‘The Salted Bones,’ by Neil Williamson, concerns radiographer Patrick’s quest to find a rational explanation as to why the arm bones of two teenage sister have been engraved, one with the word ‘witness’, and the other ‘warden’. It’s a powerful piece that exposes our own failure as a species to accept responsibility for the harm we do to the planet. As one of the two girls implies, Patrick—along with the rest of us—knows the truth that we pretend ignorance of: that we are all careless witnesses to the sacrifices made by the few who try to warn us against the coming horrors.
Julie C. Day’s ‘Whole Bodies are Never Left Behind’ is a macabre tale about a young boy’s attempt to honour the memory of his dead grandfather. After the old man’s death, young Minnow moves—along with his mother and the family cat, Annabelle—from Kentucky to Cape Cod, though the boy is disturbed at having to leave his grandfather’s bones in his Kentucky grave, as he believes bones have a permanence lacking in flesh. Minnow invests in bones the idea of connectedness, both literally and metaphorically. When Annabelle begins to leaves the bodies of her prey for Minnow, he begins to strip the flesh and tissue and articulate the bones of these different creatures, incorporating them into his own flesh, a ritual he believes will allow him somehow to communicate, with, or even resurrect his grandfather. And yet something remains missing from the equation until one day, when a cruel twist of fate offers an epiphany about how to more effectively deploy the bones. It’s a strange story that, despite it’s more disturbing elements, manages to make Minnow a convincing and even sympathetic protagonist. It’s to Day’s credit that she’s able to persuade us to invest so wholly in his painful, yearning quest.
The weirdest and most disturbing story in this final issue—and also my personal favourite—is Françoise Harvey’s ‘Cul-de-Sac.’ The story begins in a familiar, almost Lynchian setting of a quiet, urban estate, with detached red-brick dwellings, neatly mown front lawns, driveways, and privet hedges. This could be an English version of Lumberton, where young couple Ruth and Tom have recently moved because of the affordable rent, while most of the other houses in the small estate seem to be occupied by wary, curtain-twitching or over-friendly pensioners who pay undue attention to their unkempt driveway. Ruth quickly finds the atmosphere oppressive—alluding at one point to The Stepford Wives—though Tom, who “likes to be liked” goes out of his way to win over his neighbours, particularly Maura, or ‘Thingy’, as Ruth calls her, the local busybody and conduit for gossip about the goings on in the neighbourhood. He even trims the fir tree in their front garden to please them. As with Lynch, this prosaic milieu, once established, is slowly but surely undermined by small but peculiar events: a neighbour, Bethel, standing inside her front window, waving wildly, seeming to berate, or maybe warn, Ruth as she returns from a walk; a vision of a hand brushing the tops of the lopped branches of the fir tree that seems to offer the neighbours a more exposed view into their life; Maura’s claims that Bethel “sees things”—pixies, or “little things” dancing on Ruth’s lawn; the repetitive, indecipherable nature of Maura’s overheard phone calls. The cumulative effect of the incidents gradually wear Ruth down, blurring the edges of her perception, offering a febrile glimpse of a distorted world adjacent to our own. An apparently mundane request from Maura—for Tom’s help in the garden, and to repair a broken cupboard in Bethel’s house—incites the story’s quiet but deeply unsettling climax, one that Harvey pulls off with astonishing subtlety.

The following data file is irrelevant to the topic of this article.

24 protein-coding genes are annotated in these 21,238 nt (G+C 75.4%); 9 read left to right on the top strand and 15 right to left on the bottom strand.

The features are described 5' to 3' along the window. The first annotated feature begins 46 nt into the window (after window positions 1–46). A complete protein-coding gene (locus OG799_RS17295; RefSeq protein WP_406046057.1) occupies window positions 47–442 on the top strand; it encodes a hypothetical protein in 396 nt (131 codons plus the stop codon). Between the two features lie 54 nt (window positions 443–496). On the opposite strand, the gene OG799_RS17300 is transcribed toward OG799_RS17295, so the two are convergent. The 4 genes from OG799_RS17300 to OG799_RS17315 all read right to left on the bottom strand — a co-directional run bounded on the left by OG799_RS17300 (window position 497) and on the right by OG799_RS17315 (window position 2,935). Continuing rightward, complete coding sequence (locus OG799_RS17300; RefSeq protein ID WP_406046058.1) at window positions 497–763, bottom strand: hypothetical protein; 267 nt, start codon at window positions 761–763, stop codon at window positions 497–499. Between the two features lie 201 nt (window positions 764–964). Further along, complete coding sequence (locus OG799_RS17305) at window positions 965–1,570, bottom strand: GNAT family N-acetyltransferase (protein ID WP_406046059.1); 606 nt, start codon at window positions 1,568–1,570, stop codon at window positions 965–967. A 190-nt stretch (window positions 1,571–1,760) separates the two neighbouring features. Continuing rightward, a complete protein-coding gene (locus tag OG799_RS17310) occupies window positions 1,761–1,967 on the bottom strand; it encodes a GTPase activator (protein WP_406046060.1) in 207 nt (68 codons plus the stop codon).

The issue is rounded off with Gary Couzens 'column on the latest DVD and streaming genre films, albeit sadly, this final time it's a much abbreviated 'Blood Spectrum'; and of course, Peter Tennant's always excellent 'Case Notes', which, thankfully, is as comprehensive and insightful as ever, focusing, appropriately enough, on a handful of authors--many of them mentioned yesterday, who went on to forge close associations with TTA and Black Static over the years.
Apart from a very succinct message from Andy on the contents page, there's no final message, no last hurrah or long goodbye. Fittingly, for a man who shunned the limelight, but who nonetheless deserves all the accolades for having published some of the best horror fiction to appear anwhere in the last few decades, he dedicates the issue to all "the friends we have lost along the way". Here's to that sentiment, and here's to Black Static. You'll be missed.
Black Static 82/83 Andy Cox (ed.)
(TTA Press, 192pp)